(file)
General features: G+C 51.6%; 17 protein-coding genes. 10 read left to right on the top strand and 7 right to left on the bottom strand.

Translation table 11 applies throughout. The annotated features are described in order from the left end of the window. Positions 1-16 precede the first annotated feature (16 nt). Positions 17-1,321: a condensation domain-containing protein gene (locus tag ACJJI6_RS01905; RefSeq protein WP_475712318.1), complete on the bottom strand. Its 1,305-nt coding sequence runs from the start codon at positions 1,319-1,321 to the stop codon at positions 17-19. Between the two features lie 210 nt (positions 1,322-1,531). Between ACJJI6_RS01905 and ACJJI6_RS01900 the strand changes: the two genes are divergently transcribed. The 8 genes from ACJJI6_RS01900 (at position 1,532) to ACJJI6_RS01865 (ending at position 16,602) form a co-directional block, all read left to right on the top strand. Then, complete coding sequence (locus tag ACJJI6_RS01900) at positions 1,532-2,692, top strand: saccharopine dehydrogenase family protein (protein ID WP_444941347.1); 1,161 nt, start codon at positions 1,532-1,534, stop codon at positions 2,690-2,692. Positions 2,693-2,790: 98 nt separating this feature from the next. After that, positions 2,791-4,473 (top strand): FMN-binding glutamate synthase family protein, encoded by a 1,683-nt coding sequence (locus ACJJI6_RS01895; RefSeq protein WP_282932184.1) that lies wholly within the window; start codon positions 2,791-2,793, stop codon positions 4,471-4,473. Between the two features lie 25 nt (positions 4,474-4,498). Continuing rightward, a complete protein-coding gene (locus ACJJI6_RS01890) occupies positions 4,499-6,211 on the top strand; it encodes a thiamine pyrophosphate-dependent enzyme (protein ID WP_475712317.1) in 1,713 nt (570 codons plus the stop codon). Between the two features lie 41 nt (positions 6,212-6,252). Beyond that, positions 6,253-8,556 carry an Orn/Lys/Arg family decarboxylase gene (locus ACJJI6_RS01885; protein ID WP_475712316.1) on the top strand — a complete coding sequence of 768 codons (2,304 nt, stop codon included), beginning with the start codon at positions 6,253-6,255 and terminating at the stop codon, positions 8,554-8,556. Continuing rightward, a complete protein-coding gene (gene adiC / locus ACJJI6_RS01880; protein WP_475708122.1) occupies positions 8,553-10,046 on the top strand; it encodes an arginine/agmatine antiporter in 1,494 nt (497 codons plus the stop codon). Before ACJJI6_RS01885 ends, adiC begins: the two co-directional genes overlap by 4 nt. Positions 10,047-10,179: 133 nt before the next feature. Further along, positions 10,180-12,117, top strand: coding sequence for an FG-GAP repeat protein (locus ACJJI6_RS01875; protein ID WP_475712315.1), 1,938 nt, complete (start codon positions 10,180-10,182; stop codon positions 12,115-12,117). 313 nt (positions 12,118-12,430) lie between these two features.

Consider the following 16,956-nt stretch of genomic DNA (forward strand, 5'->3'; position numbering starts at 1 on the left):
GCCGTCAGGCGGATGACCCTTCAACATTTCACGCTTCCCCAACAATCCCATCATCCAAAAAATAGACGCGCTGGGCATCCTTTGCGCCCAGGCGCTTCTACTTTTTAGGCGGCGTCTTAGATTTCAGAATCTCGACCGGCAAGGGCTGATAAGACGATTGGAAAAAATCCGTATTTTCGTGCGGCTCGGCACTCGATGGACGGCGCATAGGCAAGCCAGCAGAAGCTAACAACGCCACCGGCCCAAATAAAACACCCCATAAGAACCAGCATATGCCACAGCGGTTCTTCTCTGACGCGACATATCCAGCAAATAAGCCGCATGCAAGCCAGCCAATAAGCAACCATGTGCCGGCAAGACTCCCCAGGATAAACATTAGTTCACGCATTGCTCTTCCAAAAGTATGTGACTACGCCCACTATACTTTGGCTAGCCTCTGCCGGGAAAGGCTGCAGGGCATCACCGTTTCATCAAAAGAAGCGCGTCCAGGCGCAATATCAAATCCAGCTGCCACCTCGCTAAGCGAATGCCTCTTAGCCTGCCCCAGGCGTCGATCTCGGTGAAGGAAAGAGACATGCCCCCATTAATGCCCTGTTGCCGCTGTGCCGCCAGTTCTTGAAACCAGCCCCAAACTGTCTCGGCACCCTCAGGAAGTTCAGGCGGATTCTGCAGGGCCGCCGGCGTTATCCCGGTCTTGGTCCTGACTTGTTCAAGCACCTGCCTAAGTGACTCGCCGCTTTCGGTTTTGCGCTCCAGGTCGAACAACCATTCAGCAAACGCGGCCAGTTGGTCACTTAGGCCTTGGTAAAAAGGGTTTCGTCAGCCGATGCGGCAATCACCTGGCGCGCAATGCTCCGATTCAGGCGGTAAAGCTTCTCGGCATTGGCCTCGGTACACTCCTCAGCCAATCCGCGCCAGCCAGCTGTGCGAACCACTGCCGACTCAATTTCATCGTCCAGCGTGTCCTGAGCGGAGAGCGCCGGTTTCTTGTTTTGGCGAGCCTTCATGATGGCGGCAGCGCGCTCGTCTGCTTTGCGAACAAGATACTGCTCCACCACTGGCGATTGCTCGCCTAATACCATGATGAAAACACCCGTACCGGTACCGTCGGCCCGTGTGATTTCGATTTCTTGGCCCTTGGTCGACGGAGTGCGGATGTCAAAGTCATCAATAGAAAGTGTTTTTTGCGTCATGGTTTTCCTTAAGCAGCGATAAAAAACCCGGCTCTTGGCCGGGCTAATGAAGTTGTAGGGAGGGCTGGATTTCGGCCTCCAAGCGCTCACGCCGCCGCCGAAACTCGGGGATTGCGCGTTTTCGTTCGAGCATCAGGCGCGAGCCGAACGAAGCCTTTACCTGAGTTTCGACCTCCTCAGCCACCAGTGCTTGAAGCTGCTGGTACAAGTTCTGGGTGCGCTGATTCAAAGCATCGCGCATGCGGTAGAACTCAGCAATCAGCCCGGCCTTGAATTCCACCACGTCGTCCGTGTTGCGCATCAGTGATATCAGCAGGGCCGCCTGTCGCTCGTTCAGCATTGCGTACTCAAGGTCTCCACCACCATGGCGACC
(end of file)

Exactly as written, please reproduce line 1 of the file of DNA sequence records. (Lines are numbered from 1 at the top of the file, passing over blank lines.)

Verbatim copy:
General features: G+C 51.6%; 17 protein-coding genes. 10 read left to right on the top strand and 7 right to left on the bottom strand.